"In 2005, we said that the Guidebook would be the ‘telling of the stories’ of how change is being implemented on-the-ground in BC. Before the chapters could be written, however, the regional case studies had to run their course," states Glen Brown.
"So many in local government are searching for the magical ‘silver bullet’to resolve watershed issues and challenges. Yet soil, vegetation and trees can do more for our watersheds than decades of planning, consulting and complicated engineering design will ever achieve," states Richard Boase.
"It takes time to change the local government culture. BC communities now have the tools and the case study experience to ‘design with nature’. British Columbia is at a tipping point. Beyond the Guidebook 2010 sets the stage for ensuring that future settlement change (development) is in balance with ecology," states Ted van der Gulik.
Beyond the Guidebook 2010 synthesized a set of ten guiding principles that provide a framework for a successful local government implementation process. "So, what we mean by shared responsibility is that everyone has a role, and everyone can act.... all levels of government, developers, regulators, bureaucrats, consultants, planners, engineers.... we all have a role," stated Ray Fung.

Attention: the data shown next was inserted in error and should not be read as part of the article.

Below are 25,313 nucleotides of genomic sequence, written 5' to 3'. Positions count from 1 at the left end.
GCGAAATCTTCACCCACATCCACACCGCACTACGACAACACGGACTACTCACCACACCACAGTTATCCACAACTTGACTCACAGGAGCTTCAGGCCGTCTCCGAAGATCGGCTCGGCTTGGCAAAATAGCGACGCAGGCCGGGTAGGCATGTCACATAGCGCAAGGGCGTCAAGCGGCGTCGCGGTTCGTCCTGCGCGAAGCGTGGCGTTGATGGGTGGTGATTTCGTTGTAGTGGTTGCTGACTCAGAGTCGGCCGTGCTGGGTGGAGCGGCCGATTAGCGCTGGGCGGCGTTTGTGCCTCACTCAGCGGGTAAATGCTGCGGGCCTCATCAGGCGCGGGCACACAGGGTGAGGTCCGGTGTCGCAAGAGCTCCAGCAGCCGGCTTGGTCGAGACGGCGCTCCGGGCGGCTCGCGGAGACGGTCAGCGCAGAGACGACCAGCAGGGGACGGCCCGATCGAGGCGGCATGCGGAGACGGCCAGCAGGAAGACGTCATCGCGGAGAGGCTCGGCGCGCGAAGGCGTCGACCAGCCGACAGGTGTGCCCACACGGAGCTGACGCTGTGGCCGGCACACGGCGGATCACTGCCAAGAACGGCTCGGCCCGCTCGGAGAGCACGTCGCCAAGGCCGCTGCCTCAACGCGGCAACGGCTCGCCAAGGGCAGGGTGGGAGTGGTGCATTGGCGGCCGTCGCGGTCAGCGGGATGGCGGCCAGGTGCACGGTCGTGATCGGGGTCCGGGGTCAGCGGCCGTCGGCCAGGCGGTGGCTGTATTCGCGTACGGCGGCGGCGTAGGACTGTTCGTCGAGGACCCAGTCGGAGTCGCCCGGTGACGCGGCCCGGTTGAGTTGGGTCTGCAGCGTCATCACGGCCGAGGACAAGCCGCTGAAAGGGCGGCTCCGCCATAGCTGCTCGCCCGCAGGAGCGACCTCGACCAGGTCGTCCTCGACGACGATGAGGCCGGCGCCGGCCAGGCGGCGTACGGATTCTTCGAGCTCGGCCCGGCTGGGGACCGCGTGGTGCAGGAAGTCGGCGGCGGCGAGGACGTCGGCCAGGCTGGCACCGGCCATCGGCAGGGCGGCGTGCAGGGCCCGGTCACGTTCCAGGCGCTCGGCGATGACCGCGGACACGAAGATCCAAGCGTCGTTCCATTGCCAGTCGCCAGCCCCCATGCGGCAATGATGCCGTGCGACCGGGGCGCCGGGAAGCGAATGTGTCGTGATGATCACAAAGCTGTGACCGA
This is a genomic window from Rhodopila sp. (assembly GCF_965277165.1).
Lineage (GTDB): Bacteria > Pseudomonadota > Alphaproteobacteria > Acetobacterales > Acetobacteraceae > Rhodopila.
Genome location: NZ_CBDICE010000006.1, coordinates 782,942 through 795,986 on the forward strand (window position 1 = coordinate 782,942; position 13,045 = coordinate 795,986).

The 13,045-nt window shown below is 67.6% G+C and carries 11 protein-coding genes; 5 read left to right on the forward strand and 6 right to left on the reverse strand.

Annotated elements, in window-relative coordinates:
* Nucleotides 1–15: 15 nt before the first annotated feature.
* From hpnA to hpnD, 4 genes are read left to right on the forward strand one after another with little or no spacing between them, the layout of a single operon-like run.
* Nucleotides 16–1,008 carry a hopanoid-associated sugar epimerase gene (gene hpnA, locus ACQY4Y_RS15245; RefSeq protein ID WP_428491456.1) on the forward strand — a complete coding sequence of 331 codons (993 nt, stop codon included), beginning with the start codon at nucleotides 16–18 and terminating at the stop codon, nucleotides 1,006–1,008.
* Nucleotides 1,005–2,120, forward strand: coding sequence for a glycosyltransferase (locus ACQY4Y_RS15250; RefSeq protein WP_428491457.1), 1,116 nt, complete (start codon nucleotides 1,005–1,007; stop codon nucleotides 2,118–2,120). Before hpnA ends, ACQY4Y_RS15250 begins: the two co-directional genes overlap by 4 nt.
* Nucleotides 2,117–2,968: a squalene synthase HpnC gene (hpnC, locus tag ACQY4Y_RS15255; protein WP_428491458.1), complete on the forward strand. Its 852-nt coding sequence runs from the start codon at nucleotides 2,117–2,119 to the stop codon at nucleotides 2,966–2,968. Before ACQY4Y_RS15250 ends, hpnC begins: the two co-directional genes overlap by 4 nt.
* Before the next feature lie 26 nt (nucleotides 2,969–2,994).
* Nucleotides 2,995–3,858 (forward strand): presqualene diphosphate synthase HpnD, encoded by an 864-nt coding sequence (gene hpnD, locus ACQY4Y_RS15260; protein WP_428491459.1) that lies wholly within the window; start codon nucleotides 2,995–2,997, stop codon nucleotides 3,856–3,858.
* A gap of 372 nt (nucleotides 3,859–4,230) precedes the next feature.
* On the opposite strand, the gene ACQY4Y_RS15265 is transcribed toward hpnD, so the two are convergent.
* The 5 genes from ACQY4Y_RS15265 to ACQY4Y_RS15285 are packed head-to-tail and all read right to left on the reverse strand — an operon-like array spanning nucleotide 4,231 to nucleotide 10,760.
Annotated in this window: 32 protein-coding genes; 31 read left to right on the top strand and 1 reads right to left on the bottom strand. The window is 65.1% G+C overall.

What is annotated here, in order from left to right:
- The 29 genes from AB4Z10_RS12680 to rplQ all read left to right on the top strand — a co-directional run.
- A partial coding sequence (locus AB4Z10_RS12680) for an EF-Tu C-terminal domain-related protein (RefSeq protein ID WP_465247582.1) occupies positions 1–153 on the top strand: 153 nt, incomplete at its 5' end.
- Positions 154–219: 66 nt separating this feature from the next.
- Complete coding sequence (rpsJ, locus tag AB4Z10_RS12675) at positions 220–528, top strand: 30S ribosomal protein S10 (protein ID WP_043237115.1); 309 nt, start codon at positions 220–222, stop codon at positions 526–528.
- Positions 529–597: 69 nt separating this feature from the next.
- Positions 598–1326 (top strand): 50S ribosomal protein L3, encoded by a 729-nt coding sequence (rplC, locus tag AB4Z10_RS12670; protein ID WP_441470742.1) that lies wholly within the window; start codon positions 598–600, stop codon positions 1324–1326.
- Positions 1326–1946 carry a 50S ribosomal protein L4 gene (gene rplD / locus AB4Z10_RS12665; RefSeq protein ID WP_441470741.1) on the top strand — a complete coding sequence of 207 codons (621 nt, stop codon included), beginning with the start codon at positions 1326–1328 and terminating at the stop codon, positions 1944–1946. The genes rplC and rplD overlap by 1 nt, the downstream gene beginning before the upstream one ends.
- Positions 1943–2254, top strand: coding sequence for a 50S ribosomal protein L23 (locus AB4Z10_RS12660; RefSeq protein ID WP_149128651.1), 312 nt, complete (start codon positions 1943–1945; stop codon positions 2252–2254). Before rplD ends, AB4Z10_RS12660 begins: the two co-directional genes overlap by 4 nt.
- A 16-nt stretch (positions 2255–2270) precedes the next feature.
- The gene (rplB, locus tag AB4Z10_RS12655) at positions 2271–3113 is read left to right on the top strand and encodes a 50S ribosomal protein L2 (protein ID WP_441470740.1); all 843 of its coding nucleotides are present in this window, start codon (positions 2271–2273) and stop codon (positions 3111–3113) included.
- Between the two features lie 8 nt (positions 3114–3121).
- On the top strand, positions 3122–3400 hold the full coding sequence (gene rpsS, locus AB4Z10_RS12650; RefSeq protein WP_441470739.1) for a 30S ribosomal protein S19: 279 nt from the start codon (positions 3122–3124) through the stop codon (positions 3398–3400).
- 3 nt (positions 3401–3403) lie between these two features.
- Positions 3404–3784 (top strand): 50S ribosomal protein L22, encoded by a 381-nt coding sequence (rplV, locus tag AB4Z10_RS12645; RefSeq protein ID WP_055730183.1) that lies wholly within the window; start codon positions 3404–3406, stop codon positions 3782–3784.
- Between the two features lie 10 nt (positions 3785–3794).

"We have incorporated a session about Beyond the Guidebook 2010 because it demonstrates what can be accomplished when one implements a culture change. Beyond the Guidebook 2010 is the story of doing business differently in the local government setting, and connecting with the community," states Pia Nagpal.
"Bringing together local government practitioners in neutral forums has enabled implementers to collaborate as regional teams. Their action-oriented focus has resulted in ‘how to do it’ examples that help decision-makers visualize what ‘design with nature’ policy goals look like on the ground," observes Eric Bonham